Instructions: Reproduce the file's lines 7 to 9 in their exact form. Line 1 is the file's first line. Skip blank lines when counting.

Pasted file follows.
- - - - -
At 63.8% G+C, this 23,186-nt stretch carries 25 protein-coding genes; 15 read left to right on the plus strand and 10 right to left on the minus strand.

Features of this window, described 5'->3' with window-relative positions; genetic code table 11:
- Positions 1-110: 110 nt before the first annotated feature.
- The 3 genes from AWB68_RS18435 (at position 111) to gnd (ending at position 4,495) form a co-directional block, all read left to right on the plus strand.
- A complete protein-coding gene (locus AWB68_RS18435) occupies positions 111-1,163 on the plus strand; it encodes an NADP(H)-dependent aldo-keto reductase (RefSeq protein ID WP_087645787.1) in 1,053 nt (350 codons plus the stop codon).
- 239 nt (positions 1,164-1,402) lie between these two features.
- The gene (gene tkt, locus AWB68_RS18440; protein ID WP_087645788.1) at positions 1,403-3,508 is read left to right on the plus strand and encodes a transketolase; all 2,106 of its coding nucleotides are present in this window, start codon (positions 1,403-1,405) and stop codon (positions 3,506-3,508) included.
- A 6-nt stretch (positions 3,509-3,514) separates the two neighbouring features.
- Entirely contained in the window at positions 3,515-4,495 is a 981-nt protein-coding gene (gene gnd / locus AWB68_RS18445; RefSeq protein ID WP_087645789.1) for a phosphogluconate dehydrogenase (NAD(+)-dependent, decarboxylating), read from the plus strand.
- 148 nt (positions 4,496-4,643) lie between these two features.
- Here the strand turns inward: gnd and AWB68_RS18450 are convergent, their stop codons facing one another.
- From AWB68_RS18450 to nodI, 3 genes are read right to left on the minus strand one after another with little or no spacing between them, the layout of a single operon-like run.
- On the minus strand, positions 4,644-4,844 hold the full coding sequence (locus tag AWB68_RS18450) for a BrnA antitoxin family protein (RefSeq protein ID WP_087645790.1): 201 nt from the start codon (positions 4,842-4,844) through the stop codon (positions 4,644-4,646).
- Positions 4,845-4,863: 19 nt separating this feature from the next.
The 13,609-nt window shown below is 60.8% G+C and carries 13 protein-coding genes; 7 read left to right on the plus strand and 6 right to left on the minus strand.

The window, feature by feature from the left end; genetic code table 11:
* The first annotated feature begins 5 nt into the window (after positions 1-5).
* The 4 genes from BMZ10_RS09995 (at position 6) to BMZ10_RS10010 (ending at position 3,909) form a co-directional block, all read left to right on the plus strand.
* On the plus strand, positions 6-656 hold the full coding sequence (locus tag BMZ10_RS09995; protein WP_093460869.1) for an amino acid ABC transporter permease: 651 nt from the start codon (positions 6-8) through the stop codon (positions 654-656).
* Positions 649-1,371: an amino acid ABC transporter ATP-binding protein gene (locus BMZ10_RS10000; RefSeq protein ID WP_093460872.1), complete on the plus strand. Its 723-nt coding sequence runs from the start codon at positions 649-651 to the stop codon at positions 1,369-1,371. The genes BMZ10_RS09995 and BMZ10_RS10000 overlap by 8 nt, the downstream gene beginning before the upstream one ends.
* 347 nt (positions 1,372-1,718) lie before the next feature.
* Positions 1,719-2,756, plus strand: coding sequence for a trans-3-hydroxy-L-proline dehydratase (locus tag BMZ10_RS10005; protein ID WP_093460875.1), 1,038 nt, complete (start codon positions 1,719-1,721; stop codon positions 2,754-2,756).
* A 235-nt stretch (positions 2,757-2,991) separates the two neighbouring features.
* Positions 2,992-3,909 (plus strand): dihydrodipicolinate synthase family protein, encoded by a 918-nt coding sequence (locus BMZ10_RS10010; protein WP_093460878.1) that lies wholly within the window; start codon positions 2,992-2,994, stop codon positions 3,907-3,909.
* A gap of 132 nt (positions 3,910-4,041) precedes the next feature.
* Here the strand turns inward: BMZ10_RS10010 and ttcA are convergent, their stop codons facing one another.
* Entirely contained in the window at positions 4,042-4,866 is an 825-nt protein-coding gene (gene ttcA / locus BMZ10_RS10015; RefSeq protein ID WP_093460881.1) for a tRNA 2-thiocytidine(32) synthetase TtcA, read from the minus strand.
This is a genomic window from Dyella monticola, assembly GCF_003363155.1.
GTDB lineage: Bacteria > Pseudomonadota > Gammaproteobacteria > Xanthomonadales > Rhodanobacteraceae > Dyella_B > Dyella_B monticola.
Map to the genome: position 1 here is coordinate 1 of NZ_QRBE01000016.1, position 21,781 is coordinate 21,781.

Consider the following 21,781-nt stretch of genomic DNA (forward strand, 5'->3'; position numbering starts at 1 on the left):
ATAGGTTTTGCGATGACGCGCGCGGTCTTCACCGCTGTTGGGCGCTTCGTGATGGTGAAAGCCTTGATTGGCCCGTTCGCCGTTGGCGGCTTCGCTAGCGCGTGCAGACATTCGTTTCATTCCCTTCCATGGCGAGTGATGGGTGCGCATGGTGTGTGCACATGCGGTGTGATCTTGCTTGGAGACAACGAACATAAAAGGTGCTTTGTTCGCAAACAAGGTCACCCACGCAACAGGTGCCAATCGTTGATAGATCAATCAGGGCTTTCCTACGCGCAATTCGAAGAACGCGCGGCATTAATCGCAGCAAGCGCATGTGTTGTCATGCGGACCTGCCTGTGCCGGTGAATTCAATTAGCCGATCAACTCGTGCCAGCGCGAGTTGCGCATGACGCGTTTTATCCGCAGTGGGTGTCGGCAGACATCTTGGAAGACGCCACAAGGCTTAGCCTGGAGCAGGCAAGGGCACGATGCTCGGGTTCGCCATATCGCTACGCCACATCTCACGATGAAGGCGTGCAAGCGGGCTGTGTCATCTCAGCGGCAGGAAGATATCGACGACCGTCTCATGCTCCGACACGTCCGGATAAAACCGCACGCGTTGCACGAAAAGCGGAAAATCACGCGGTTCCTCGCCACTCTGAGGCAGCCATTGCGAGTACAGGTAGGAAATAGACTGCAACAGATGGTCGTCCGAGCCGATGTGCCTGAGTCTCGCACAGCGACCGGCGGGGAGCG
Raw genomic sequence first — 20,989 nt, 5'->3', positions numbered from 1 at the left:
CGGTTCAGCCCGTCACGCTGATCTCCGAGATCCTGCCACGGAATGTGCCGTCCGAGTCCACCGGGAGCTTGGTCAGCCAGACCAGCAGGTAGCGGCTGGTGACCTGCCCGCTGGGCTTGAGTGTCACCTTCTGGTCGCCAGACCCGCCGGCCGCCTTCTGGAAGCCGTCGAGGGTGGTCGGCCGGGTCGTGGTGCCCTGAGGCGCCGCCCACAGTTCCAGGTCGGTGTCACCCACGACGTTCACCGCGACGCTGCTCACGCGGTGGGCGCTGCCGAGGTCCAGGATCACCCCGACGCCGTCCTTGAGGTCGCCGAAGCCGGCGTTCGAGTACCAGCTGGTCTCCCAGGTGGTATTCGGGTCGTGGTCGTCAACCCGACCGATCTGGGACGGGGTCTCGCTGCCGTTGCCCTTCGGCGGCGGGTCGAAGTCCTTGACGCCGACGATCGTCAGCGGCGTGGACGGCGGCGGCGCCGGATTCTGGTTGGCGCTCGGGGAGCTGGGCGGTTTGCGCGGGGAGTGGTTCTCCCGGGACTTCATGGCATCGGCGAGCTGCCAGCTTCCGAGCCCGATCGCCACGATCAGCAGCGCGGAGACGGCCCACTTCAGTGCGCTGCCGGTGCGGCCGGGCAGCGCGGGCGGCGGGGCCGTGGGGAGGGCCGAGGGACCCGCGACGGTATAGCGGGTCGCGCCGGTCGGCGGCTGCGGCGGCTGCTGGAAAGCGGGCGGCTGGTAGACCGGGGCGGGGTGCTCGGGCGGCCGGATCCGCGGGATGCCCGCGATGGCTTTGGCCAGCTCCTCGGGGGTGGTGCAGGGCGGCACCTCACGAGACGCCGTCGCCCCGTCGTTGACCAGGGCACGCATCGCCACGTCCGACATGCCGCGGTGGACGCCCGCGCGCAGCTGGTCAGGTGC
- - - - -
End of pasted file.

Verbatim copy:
- The gene (gene tkt, locus AWB68_RS18440; protein ID WP_087645788.1) at positions 1,403-3,508 is read left to right on the plus strand and encodes a transketolase; all 2,106 of its coding nucleotides are present in this window, start codon (positions 1,403-1,405) and stop codon (positions 3,506-3,508) included.
- A 6-nt stretch (positions 3,509-3,514) separates the two neighbouring features.
- Entirely contained in the window at positions 3,515-4,495 is a 981-nt protein-coding gene (gene gnd / locus AWB68_RS18445; RefSeq protein ID WP_087645789.1) for a phosphogluconate dehydrogenase (NAD(+)-dependent, decarboxylating), read from the plus strand.